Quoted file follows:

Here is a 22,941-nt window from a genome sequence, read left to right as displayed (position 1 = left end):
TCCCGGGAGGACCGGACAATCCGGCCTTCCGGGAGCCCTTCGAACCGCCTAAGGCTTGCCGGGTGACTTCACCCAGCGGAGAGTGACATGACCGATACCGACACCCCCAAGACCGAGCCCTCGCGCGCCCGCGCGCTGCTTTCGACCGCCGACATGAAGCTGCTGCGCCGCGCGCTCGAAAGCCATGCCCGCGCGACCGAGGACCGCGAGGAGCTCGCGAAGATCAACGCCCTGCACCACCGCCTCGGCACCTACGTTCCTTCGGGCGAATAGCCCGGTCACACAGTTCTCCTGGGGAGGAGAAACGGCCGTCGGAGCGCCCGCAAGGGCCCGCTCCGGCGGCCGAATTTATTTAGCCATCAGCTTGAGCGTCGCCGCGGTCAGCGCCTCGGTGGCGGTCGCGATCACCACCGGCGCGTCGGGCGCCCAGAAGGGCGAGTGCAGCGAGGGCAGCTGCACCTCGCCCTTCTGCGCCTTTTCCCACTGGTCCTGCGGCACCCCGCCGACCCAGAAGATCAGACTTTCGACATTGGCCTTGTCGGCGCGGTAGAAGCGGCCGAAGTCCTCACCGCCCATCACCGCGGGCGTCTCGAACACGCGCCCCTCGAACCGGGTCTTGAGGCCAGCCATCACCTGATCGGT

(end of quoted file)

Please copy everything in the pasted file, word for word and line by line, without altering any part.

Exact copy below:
Here is a 22,941-nt window from a genome sequence, read left to right as displayed (position 1 = left end):
TCCCGGGAGGACCGGACAATCCGGCCTTCCGGGAGCCCTTCGAACCGCCTAAGGCTTGCCGGGTGACTTCACCCAGCGGAGAGTGACATGACCGATACCGACACCCCCAAGACCGAGCCCTCGCGCGCCCGCGCGCTGCTTTCGACCGCCGACATGAAGCTGCTGCGCCGCGCGCTCGAAAGCCATGCCCGCGCGACCGAGGACCGCGAGGAGCTCGCGAAGATCAACGCCCTGCACCACCGCCTCGGCACCTACGTTCCTTCGGGCGAATAGCCCGGTCACACAGTTCTCCTGGGGAGGAGAAACGGCCGTCGGAGCGCCCGCAAGGGCCCGCTCCGGCGGCCGAATTTATTTAGCCATCAGCTTGAGCGTCGCCGCGGTCAGCGCCTCGGTGGCGGTCGCGATCACCACCGGCGCGTCGGGCGCCCAGAAGGGCGAGTGCAGCGAGGGCAGCTGCACCTCGCCCTTCTGCGCCTTTTCCCACTGGTCCTGCGGCACCCCGCCGACCCAGAAGATCAGACTTTCGACATTGGCCTTGTCGGCGCGGTAGAAGCGGCCGAAGTCCTCACCGCCCATCACCGCGGGCGTCTCGAACACGCGCCCCTCGAACCGGGTCTTGAGGCCAGCCATCACCTGATCGGT